Nepal's Maoist rebels and a coalition of seven opposition parties have agreed on a programme to end direct rule by King Gyanendra.
The king is accused of being 'tyrannical'
The king seized power in February, accusing the country's politicians of being incapable of ending the rebels' long-running insurgency.
Former prime minister Girija Prasad Koirala said the deal would come into effect once the rebels gave up arms.
Some 12,000 people have died in Nepal's 10-year civil war.
"The country's seven agitating party alliance and the Maoists have agreed to a 12-point agenda to establish full-fledged democracy," Mr Koirala told journalists in the capital, Kathmandu, the AFP news agency reports.
Mr Koirala leads Nepal's biggest political party
The move, he said, would "end the tyrannical monarchy" and culminate in elections supervised by the United Nations for a new constituent assembly.
Correspondents say the opposition political parties are not demanding an end to the monarchy, but that its powers once again be limited.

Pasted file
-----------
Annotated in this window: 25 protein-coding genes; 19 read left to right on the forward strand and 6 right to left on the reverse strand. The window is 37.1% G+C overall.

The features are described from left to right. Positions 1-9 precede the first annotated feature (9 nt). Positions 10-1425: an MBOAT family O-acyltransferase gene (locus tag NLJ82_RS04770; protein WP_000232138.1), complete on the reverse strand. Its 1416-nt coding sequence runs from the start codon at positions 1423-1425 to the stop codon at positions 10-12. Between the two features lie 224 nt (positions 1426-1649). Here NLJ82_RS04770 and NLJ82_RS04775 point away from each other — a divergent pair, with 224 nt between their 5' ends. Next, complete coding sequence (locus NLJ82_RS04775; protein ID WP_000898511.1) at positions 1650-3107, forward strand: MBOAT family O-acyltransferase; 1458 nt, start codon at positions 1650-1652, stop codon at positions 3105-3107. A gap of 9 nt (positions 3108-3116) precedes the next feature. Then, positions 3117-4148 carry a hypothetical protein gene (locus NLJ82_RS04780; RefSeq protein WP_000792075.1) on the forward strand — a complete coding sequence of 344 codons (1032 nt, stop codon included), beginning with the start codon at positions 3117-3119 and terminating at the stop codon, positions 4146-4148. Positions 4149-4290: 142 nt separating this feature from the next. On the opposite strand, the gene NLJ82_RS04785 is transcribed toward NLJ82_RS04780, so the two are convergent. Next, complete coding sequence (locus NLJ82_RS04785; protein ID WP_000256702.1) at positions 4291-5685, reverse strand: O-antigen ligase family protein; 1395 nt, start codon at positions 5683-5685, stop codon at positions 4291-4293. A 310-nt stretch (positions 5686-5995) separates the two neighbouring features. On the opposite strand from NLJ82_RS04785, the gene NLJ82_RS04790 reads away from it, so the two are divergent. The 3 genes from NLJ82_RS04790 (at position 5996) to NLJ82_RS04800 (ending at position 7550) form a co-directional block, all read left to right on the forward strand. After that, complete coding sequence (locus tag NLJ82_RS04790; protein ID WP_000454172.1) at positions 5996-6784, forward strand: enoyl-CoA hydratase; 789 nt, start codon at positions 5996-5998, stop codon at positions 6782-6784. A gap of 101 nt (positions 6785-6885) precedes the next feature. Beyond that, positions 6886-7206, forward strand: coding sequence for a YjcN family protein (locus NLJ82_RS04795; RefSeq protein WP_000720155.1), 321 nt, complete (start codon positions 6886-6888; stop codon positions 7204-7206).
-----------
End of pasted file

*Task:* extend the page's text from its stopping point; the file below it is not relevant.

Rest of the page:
The Maoists have been fighting for the abolition of the monarchy and a communist republic.
Mr Koirala made one important proviso about the agreement: "The two sides will not launch the joint movement until the Maoists surrender their arms."
The Maoists' leader, Prachanda, sent an e-mail to media organisations in which he also gave details of the agreement.
The e-mail made no mention of the goal of a communist republic.
On the armed conflict, Prachanda said that the Maoists would be willing to place themselves under the supervision of the United Nations or another credible international organisation ahead of elections to a constituent assembly.